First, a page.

Amway Reimagines the Visitor Journey with RFID Triggers
Amway’s Center for Optimal Health (COH) is a 33,000-square-foot space dedicated to teaching and training 20,000 visitors and Amway Business Owners each year. To give its Nutrilite brand a boost, the company commissioned a reimagination of the visitor journey. The result: a series of seamlessly connected environments that mix the vibrant colors and materials of nature with the crisp, clean lines of a science lab to create a consistent narrative for the brand.
The redesigned experience starts outside the main entry where visitors walk along a concrete path inlaid with Amway’s four fundamentals (Freedom, Family, Hope, Reward) in metal letters. Just before they enter the building, guests are introduced to their first shareable photo opp: the first truck from Nutrilite’s original farm filled with bins of fresh produce.
As visitors move inside they receive an RFID badge that triggers personalized digital displays at several of 20 different technology touch points throughout the tour. At a rooftop “greenhouse” guests learn about sustainable farming practices and enjoy the scents and tastes of various herbs.
Inside the R&D building guests have the opportunity to watch research in action as scientists work on perfecting their methods. A favorite interactive moment is the tablet press that enables guests to use the assortment of phytonutrients (a core component of the brand’s products) to create their own supplement; behind it, a wall of colorful beakers representing the phytonutrients. In the next space, visitors get a look behind the scenes at the quality and testing process.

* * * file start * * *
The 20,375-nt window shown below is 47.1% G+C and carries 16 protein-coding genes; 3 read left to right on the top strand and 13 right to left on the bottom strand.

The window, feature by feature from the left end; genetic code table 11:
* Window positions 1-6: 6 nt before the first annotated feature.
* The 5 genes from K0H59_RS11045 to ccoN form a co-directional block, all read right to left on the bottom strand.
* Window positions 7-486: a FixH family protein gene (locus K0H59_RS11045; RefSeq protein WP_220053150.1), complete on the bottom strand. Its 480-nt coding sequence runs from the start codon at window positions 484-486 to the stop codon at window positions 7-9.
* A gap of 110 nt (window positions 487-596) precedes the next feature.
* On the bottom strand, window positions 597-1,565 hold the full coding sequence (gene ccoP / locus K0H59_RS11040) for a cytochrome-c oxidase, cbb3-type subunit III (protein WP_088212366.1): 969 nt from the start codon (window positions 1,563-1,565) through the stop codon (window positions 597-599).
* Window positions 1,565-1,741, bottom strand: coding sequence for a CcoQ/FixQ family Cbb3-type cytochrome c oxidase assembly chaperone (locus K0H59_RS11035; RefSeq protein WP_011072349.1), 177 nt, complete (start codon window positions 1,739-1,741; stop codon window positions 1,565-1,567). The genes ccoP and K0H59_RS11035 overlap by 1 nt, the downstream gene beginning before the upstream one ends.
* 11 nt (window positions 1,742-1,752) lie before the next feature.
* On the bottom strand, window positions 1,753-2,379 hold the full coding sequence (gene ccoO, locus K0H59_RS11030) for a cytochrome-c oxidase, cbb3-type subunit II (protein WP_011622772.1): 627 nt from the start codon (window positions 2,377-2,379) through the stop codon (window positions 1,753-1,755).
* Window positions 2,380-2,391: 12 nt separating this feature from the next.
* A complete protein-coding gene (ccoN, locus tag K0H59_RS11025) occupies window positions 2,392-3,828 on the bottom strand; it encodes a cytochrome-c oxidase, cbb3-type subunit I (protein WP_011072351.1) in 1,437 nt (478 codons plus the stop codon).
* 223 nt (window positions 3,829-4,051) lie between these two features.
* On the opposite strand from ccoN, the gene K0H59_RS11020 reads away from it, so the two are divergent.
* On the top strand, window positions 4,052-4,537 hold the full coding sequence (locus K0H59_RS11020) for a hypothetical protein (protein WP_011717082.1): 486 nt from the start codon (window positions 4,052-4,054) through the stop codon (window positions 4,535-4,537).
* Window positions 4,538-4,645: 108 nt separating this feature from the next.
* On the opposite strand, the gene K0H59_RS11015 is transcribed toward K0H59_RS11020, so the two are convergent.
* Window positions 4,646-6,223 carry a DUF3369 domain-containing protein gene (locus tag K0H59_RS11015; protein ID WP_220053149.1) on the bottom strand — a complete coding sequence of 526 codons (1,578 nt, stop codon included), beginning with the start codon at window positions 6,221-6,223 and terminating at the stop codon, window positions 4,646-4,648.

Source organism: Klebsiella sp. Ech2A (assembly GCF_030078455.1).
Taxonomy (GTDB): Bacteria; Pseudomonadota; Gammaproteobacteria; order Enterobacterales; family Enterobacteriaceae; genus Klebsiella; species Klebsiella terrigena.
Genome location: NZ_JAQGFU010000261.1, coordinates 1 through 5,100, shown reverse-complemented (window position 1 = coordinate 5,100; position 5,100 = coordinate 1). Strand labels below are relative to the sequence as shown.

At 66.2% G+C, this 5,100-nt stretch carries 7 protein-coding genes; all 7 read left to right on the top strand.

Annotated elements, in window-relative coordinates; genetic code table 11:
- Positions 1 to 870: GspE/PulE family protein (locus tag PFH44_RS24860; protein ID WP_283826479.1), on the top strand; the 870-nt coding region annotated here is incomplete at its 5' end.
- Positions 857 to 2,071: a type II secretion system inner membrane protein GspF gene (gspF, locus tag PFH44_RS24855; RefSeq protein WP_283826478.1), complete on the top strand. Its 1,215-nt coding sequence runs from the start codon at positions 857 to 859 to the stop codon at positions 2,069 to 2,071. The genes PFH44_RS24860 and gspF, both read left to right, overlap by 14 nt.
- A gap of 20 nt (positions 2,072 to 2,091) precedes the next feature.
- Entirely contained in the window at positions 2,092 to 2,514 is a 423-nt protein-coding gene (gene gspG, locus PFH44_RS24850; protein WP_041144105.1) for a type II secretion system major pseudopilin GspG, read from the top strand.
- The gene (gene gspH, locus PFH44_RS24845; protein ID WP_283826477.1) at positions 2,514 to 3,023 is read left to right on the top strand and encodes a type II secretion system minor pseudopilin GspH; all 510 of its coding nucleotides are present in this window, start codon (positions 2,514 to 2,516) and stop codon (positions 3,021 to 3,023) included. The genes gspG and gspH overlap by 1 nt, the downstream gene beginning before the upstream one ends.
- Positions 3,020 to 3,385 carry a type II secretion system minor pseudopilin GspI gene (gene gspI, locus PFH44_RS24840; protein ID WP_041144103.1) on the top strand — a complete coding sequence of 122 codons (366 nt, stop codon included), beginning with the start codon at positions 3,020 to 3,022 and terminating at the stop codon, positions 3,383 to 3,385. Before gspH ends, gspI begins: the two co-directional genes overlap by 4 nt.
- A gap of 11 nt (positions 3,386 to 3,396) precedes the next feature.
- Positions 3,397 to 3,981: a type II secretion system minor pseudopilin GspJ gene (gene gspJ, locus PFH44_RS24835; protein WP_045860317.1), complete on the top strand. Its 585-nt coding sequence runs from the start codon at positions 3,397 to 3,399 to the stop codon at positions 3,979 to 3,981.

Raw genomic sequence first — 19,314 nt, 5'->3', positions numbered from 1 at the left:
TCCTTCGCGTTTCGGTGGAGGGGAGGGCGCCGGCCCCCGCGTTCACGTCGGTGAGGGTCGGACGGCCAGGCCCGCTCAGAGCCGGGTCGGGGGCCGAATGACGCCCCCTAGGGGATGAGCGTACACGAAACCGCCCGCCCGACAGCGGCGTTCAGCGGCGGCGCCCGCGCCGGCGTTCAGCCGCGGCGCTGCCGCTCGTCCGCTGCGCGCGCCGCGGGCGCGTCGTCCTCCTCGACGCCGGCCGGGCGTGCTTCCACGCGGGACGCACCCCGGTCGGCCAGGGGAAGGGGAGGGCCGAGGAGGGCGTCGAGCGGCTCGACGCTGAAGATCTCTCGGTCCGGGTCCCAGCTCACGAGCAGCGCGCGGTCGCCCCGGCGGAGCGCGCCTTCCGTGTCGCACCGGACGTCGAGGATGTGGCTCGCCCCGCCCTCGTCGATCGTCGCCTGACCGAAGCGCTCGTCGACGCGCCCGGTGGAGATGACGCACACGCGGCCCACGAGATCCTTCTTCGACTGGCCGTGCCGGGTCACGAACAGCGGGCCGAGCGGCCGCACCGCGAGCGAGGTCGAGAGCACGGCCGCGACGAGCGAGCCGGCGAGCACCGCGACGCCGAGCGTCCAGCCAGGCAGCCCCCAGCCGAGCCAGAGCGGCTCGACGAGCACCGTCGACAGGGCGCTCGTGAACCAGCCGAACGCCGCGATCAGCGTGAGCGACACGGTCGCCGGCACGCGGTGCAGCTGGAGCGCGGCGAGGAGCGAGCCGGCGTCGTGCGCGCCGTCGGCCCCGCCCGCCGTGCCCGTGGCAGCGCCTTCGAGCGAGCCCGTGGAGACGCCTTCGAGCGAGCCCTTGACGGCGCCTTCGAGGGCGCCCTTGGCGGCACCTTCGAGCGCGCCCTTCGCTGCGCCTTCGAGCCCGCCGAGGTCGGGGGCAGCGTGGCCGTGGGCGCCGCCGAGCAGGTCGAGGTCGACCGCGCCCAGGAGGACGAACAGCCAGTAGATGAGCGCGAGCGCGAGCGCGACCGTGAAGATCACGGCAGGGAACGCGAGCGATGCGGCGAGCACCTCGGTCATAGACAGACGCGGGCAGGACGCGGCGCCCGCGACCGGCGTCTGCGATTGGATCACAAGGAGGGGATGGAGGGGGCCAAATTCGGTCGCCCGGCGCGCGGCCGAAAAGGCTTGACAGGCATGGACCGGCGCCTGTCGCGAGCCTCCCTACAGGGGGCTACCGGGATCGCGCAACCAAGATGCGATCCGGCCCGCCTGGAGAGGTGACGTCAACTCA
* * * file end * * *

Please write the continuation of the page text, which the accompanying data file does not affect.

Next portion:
The last stop of the journey offers interactive kiosks to reinforce the brand’s core principles. Visitors have an opportunity to record their own videos and let their voices be heard, and guests can also share their dreams on the Leave Your Mark wall.
Throughout all of the spaces found items that map back to Nutrilite’s heritage are repurposed as art. One stairwell features a two-story installation made of farm irrigation equipment. Another uses plow disc blades. And all visitors are free to grab a tasty farm-fresh fruit or vegetable right off the company’s first truck on their way in or out of the museum.